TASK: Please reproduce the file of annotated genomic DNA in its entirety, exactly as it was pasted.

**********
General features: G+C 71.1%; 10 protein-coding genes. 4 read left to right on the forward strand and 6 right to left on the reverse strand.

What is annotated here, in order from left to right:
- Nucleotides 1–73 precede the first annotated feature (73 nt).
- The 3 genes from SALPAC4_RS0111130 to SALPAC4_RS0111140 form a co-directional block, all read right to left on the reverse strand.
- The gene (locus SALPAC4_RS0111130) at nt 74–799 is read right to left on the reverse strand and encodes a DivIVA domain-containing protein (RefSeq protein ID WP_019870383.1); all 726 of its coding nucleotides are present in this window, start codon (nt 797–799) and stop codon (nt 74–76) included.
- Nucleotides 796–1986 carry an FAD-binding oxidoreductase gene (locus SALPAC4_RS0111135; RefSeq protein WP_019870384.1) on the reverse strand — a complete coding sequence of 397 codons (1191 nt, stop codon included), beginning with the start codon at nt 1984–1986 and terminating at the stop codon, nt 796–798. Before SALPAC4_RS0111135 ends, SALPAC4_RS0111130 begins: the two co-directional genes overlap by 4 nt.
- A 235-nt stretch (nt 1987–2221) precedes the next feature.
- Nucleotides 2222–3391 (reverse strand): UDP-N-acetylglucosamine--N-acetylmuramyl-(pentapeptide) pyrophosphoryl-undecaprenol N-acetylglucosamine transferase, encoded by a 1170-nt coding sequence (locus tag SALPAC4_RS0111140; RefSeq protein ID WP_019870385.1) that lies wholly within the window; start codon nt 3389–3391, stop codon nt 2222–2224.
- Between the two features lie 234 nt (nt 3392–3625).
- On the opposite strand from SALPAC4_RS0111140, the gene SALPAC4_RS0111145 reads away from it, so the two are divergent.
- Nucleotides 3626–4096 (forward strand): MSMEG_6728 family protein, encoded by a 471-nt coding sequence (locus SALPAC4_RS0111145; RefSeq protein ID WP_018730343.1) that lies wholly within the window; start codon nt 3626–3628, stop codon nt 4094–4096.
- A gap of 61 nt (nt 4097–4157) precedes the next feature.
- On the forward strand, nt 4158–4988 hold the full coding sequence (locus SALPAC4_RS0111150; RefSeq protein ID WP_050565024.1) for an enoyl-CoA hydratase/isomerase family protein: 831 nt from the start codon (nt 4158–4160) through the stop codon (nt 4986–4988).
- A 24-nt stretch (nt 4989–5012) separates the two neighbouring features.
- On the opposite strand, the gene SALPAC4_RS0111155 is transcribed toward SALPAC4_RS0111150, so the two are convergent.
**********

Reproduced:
General features: G+C 71.1%; 10 protein-coding genes. 4 read left to right on the forward strand and 6 right to left on the reverse strand.

What is annotated here, in order from left to right:
- Nucleotides 1–73 precede the first annotated feature (73 nt).
- The 3 genes from SALPAC4_RS0111130 to SALPAC4_RS0111140 form a co-directional block, all read right to left on the reverse strand.
- The gene (locus SALPAC4_RS0111130) at nt 74–799 is read right to left on the reverse strand and encodes a DivIVA domain-containing protein (RefSeq protein ID WP_019870383.1); all 726 of its coding nucleotides are present in this window, start codon (nt 797–799) and stop codon (nt 74–76) included.
- Nucleotides 796–1986 carry an FAD-binding oxidoreductase gene (locus SALPAC4_RS0111135; RefSeq protein WP_019870384.1) on the reverse strand — a complete coding sequence of 397 codons (1191 nt, stop codon included), beginning with the start codon at nt 1984–1986 and terminating at the stop codon, nt 796–798. Before SALPAC4_RS0111135 ends, SALPAC4_RS0111130 begins: the two co-directional genes overlap by 4 nt.
- A 235-nt stretch (nt 1987–2221) precedes the next feature.
- Nucleotides 2222–3391 (reverse strand): UDP-N-acetylglucosamine--N-acetylmuramyl-(pentapeptide) pyrophosphoryl-undecaprenol N-acetylglucosamine transferase, encoded by a 1170-nt coding sequence (locus tag SALPAC4_RS0111140; RefSeq protein ID WP_019870385.1) that lies wholly within the window; start codon nt 3389–3391, stop codon nt 2222–2224.
- Between the two features lie 234 nt (nt 3392–3625).
- On the opposite strand from SALPAC4_RS0111140, the gene SALPAC4_RS0111145 reads away from it, so the two are divergent.
- Nucleotides 3626–4096 (forward strand): MSMEG_6728 family protein, encoded by a 471-nt coding sequence (locus SALPAC4_RS0111145; RefSeq protein ID WP_018730343.1) that lies wholly within the window; start codon nt 3626–3628, stop codon nt 4094–4096.
- A gap of 61 nt (nt 4097–4157) precedes the next feature.
- On the forward strand, nt 4158–4988 hold the full coding sequence (locus SALPAC4_RS0111150; RefSeq protein ID WP_050565024.1) for an enoyl-CoA hydratase/isomerase family protein: 831 nt from the start codon (nt 4158–4160) through the stop codon (nt 4986–4988).
- A 24-nt stretch (nt 4989–5012) separates the two neighbouring features.
- On the opposite strand, the gene SALPAC4_RS0111155 is transcribed toward SALPAC4_RS0111150, so the two are convergent.